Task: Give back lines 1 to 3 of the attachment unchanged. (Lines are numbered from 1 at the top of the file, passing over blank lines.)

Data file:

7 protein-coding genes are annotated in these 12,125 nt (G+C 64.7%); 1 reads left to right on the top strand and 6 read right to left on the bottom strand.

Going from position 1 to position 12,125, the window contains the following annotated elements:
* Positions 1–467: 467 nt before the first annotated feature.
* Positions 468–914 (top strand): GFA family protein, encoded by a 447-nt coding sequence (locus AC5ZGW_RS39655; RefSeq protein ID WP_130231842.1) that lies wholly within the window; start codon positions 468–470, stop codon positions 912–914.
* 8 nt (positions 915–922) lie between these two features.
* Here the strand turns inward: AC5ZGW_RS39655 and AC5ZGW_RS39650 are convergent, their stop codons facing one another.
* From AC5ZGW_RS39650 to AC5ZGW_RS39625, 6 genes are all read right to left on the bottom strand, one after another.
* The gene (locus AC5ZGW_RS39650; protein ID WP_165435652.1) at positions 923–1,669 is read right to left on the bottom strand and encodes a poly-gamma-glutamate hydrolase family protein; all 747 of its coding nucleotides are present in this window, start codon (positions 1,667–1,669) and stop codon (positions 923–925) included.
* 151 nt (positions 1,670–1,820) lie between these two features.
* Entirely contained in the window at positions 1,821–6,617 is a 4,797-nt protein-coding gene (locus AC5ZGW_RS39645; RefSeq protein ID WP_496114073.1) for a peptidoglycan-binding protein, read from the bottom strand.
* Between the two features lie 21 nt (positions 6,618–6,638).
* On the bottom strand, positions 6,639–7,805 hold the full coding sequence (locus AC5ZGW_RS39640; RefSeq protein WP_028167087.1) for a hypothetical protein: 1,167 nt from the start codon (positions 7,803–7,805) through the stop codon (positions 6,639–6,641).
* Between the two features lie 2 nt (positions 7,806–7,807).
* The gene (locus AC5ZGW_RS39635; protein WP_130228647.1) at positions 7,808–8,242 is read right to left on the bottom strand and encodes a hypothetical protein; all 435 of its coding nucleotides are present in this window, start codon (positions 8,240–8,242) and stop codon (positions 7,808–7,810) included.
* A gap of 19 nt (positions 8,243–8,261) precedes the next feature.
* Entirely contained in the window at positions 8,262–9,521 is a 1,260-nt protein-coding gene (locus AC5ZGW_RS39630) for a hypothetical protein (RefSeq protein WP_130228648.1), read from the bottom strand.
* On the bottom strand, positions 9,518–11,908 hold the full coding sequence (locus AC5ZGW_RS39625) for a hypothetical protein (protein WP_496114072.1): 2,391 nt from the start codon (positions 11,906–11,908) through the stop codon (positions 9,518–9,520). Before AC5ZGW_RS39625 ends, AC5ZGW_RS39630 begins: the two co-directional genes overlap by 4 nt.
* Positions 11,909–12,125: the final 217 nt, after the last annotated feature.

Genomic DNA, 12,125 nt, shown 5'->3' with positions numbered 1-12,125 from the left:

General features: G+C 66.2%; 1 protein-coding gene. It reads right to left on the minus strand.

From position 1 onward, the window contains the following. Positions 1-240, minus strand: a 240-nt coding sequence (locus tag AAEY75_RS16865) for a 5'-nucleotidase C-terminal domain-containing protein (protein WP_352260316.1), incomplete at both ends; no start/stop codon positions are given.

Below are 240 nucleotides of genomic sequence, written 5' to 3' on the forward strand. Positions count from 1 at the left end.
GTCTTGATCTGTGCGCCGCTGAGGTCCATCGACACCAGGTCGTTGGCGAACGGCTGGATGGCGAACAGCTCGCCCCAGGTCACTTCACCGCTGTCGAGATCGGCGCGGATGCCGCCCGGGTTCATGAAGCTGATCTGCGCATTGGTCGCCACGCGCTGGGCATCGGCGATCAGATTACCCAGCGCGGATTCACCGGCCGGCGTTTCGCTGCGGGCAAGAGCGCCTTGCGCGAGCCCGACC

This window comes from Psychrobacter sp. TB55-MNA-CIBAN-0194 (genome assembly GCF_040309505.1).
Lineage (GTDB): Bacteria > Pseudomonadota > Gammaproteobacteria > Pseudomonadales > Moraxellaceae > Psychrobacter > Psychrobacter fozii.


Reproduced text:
7 protein-coding genes are annotated in these 12,125 nt (G+C 64.7%); 1 reads left to right on the top strand and 6 read right to left on the bottom strand.

Going from position 1 to position 12,125, the window contains the following annotated elements:
* Positions 1–467: 467 nt before the first annotated feature.